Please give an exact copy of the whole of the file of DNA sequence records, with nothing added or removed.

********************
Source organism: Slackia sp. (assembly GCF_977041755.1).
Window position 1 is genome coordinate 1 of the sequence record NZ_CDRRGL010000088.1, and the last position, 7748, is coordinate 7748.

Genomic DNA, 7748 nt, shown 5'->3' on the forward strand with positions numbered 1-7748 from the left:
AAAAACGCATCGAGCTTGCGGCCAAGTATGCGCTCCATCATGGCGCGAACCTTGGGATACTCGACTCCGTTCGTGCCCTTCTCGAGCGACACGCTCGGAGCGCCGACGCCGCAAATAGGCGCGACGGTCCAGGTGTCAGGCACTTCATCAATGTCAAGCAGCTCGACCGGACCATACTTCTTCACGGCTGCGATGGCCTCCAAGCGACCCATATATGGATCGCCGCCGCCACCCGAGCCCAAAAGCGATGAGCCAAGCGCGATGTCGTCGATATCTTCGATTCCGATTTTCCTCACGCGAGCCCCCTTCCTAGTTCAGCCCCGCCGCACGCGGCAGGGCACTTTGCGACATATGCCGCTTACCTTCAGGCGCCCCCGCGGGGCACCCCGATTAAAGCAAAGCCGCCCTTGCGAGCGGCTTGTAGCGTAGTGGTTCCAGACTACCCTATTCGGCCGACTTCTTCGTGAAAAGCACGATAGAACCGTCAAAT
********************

Source organism: Slackia sp. (assembly GCF_977041755.1).
Window position 1 is genome coordinate 1 of the sequence record NZ_CDRRGL010000088.1, and the last position, 7748, is coordinate 7748.

Genomic DNA, 7748 nt, shown 5'->3' on the forward strand with positions numbered 1-7748 from the left:
AAAAACGCATCGAGCTTGCGGCCAAGTATGCGCTCCATCATGGCGCGAACCTTGGGATACTCGACTCCGTTCGTGCCCTTCTCGAGCGACACGCTCGGAGCGCCGACGCCGCAAATAGGCGCGACGGTCCAGGTGTCAGGCACTTCATCAATGTCAAGCAGCTCGACCGGACCATACTTCTTCACGGCTGCGATGGCCTCCAAGCGACCCATATATGGATCGCCGCCGCCACCCGAGCCCAAAAGCGATGAGCCAAGCGCGATGTCGTCGATATCTTCGATTCCGATTTTCCTCACGCGAGCCCCCTTCCTAGTTCAGCCCCGCCGCACGCGGCAGGGCACTTTGCGACATATGCCGCTTACCTTCAGGCGCCCCCGCGGGGCACCCCGATTAAAGCAAAGCCGCCCTTGCGAGCGGCTTGTAGCGTAGTGGTTCCAGACTACCCTATTCGGCCGACTTCTTCGTGAAAAGCACGATAGAACCGTCAAAT